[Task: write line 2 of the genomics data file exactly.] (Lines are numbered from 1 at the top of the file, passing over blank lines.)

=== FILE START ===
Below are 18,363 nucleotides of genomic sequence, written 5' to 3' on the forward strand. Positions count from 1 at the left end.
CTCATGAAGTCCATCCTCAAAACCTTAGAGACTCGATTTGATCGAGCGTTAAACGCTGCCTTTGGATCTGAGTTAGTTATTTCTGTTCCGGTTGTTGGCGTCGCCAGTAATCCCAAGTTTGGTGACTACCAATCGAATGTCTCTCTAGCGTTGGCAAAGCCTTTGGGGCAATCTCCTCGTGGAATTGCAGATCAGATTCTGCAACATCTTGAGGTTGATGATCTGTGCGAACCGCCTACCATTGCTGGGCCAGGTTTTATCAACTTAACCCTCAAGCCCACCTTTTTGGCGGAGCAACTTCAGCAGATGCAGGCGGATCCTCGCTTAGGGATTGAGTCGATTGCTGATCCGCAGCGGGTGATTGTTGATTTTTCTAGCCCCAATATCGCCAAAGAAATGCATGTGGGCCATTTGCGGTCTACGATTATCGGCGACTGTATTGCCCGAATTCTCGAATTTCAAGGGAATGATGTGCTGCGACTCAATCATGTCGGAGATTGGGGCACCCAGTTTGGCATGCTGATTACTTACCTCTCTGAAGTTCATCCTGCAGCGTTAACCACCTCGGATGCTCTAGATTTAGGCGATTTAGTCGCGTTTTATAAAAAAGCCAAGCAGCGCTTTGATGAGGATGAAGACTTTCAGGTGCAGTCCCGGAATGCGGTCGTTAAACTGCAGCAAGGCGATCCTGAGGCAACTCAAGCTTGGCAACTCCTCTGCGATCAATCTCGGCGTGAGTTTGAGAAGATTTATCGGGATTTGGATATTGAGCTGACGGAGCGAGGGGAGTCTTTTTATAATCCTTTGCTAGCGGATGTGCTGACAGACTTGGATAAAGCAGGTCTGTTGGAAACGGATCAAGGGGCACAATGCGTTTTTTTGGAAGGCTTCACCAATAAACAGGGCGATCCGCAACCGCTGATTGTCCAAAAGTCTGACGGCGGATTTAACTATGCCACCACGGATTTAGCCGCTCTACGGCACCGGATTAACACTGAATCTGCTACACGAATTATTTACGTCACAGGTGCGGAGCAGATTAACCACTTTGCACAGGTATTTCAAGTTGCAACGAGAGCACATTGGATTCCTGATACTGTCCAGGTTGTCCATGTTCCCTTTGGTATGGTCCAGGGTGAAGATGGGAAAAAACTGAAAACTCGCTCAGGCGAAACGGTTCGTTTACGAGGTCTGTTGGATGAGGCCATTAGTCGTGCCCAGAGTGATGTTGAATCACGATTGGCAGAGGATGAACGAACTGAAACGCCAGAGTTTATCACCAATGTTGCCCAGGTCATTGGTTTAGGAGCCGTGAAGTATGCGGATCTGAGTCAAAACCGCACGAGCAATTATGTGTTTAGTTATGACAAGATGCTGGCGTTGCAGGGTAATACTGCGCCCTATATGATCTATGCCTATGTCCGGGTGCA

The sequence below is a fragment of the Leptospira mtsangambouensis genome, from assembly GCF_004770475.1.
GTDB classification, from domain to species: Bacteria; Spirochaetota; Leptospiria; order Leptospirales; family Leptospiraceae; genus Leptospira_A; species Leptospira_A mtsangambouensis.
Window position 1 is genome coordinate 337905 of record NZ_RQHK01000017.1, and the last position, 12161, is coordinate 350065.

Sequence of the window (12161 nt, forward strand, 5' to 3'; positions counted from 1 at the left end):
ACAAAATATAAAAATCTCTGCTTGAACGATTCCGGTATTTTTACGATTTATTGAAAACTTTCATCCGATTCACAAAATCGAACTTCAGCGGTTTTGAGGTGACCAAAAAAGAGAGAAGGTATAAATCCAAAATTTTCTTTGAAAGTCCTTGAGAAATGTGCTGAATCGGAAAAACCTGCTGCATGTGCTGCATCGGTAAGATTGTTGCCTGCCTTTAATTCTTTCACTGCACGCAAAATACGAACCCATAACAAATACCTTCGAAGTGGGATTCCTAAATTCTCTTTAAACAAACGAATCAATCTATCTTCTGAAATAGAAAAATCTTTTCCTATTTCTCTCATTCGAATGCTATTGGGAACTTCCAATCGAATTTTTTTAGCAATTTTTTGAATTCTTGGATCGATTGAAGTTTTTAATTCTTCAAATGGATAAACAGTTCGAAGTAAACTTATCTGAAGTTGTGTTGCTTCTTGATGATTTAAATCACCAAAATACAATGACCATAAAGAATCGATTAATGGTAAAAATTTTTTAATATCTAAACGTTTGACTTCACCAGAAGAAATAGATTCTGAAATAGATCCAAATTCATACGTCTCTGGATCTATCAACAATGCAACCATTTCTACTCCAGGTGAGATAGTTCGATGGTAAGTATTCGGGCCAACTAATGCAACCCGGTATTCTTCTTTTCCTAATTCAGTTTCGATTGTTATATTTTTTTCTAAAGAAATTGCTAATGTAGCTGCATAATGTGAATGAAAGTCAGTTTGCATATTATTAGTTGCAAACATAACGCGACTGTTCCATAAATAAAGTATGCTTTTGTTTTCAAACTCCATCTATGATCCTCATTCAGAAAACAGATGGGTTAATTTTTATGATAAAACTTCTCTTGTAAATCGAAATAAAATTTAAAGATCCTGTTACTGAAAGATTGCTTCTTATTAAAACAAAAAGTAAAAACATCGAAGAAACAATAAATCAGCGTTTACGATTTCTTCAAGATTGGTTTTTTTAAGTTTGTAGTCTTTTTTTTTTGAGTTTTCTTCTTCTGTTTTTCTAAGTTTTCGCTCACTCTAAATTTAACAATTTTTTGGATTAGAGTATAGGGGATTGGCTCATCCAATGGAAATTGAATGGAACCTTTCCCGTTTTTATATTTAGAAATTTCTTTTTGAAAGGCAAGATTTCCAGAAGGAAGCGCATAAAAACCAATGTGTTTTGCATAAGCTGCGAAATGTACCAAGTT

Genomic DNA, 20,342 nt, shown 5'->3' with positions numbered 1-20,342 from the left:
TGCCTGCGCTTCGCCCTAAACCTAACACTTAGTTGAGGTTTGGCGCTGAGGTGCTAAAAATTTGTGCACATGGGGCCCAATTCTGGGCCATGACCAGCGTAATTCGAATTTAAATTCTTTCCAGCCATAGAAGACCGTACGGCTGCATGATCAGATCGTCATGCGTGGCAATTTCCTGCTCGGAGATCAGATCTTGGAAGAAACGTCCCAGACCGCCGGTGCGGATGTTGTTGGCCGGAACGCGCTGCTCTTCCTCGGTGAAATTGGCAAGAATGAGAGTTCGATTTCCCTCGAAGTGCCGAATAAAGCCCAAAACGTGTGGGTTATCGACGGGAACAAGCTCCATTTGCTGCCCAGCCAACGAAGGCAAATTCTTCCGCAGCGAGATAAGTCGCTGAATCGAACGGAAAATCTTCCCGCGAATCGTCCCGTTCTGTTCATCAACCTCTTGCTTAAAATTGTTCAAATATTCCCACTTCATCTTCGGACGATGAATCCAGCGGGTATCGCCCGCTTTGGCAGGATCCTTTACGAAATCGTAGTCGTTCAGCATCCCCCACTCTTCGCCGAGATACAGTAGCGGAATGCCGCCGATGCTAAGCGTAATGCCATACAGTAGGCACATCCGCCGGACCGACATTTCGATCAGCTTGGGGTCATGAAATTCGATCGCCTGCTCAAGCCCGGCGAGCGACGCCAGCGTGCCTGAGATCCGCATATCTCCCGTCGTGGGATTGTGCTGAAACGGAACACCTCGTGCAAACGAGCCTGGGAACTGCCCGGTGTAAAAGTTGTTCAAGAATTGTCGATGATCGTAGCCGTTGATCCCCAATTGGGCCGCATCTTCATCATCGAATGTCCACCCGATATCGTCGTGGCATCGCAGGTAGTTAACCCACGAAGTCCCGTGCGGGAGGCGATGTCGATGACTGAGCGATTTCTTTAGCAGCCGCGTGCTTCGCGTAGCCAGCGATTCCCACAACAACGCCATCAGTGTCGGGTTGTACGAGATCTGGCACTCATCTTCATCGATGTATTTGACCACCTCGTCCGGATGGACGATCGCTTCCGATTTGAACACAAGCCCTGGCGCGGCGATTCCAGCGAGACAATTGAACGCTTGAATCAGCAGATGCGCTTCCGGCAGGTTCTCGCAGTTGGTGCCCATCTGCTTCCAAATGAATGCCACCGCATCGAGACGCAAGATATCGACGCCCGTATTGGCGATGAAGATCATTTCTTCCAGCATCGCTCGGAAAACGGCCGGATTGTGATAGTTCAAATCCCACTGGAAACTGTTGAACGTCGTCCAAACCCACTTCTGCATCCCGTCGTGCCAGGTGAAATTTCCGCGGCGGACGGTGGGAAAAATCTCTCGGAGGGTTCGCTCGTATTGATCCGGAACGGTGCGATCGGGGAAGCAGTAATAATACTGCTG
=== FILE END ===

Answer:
CTCATGAAGTCCATCCTCAAAACCTTAGAGACTCGATTTGATCGAGCGTTAAACGCTGCCTTTGGATCTGAGTTAGTTATTTCTGTTCCGGTTGTTGGCGTCGCCAGTAATCCCAAGTTTGGTGACTACCAATCGAATGTCTCTCTAGCGTTGGCAAAGCCTTTGGGGCAATCTCCTCGTGGAATTGCAGATCAGATTCTGCAACATCTTGAGGTTGATGATCTGTGCGAACCGCCTACCATTGCTGGGCCAGGTTTTATCAACTTAACCCTCAAGCCCACCTTTTTGGCGGAGCAACTTCAGCAGATGCAGGCGGATCCTCGCTTAGGGATTGAGTCGATTGCTGATCCGCAGCGGGTGATTGTTGATTTTTCTAGCCCCAATATCGCCAAAGAAATGCATGTGGGCCATTTGCGGTCTACGATTATCGGCGACTGTATTGCCCGAATTCTCGAATTTCAAGGGAATGATGTGCTGCGACTCAATCATGTCGGAGATTGGGGCACCCAGTTTGGCATGCTGATTACTTACCTCTCTGAAGTTCATCCTGCAGCGTTAACCACCTCGGATGCTCTAGATTTAGGCGATTTAGTCGCGTTTTATAAAAAAGCCAAGCAGCGCTTTGATGAGGATGAAGACTTTCAGGTGCAGTCCCGGAATGCGGTCGTTAAACTGCAGCAAGGCGATCCTGAGGCAACTCAAGCTTGGCAACTCCTCTGCGATCAATCTCGGCGTGAGTTTGAGAAGATTTATCGGGATTTGGATATTGAGCTGACGGAGCGAGGGGAGTCTTTTTATAATCCTTTGCTAGCGGATGTGCTGACAGACTTGGATAAAGCAGGTCTGTTGGAAACGGATCAAGGGGCACAATGCGTTTTTTTGGAAGGCTTCACCAATAAACAGGGCGATCCGCAACCGCTGATTGTCCAAAAGTCTGACGGCGGATTTAACTATGCCACCACGGATTTAGCCGCTCTACGGCACCGGATTAACACTGAATCTGCTACACGAATTATTTACGTCACAGGTGCGGAGCAGATTAACCACTTTGCACAGGTATTTCAAGTTGCAACGAGAGCACATTGGATTCCTGATACTGTCCAGGTTGTCCATGTTCCCTTTGGTATGGTCCAGGGTGAAGATGGGAAAAAACTGAAAACTCGCTCAGGCGAAACGGTTCGTTTACGAGGTCTGTTGGATGAGGCCATTAGTCGTGCCCAGAGTGATGTTGAATCACGATTGGCAGAGGATGAACGAACTGAAACGCCAGAGTTTATCACCAATGTTGCCCAGGTCATTGGTTTAGGAGCCGTGAAGTATGCGGATCTGAGTCAAAACCGCACGAGCAATTATGTGTTTAGTTATGACAAGATGCTGGCGTTGCAGGGTAATACTGCGCCCTATATGATCTATGCCTATGTCCGGGTGCA